Believe it or not, I think it’s our heavy reliance on SMART goals that trips us up.

In case you don’t know what a SMART goal is, it is a theory in goal setting that says your goals need to be: Specific, Measurable, Attainable, Realistic, and Timebound.  And they do need to be all those things but it’s not enough to ensure success.

Have you ever set a goal that was specific, measurable, attainable, realistic, and timebound but STILL didn’t meet the goal?

Read more

18 comments - Latest by:
  • Tara Newman I am glad it helps. Writing it down somehow processes it through the body.
  • Tara Newman Well, that sounds like a good book. It's good to go back and reread and tweak if needed.

3 Tips to Make Meal Planning a Habit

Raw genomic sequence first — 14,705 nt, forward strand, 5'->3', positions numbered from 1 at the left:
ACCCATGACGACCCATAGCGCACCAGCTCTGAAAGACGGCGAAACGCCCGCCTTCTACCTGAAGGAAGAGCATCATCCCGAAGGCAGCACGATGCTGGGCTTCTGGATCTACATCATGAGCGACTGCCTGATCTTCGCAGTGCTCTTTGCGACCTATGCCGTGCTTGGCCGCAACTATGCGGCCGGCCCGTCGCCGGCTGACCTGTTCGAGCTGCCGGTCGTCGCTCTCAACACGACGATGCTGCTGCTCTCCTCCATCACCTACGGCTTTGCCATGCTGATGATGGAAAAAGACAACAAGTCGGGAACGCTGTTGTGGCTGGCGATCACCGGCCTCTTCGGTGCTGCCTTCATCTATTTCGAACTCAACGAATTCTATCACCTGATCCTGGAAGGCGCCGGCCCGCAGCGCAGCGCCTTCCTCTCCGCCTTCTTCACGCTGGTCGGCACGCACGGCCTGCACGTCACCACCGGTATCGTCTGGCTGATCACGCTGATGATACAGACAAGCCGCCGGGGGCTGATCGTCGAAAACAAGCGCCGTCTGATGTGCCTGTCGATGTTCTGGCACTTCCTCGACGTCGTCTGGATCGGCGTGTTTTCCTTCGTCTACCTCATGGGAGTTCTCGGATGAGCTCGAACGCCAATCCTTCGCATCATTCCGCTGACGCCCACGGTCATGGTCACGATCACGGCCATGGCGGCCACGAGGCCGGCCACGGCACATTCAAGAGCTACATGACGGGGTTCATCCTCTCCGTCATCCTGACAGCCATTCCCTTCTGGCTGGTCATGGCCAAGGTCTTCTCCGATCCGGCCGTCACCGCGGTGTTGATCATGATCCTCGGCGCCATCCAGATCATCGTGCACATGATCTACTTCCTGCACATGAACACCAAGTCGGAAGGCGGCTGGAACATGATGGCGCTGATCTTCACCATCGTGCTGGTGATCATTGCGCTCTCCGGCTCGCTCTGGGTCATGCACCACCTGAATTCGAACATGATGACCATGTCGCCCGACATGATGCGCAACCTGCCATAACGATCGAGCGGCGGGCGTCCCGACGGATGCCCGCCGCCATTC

Do you struggle with sticking to a routine of weekly meal planning? Her are 3 Tips to Make Meal Planning a Habit.  Plus a meal plan for the week with recipes to please everyone.  Paleo and vegetarian.   via @familysportlifeAs each week comes to a close I have this Ally McBeal moment where a weird vignette starts to play in my head.  I am dancing with a naked baby, in my pajamas, rocking out to Gloria Gaynor’s “I will survive.”  If that isn’t a busy moms anthem, I don’t know what is.  About six weeks ago, I started working with a performance coach (yes, coaches have coaches).  As a part of my training at the International Coach Academy, I have to be coached for 12 sessions.  This time spent with my coach has been invaluable.  It has trained me to get comfortable celebrating my wins no matter how small.  In essence, it is forcing me to “practice what I preach.”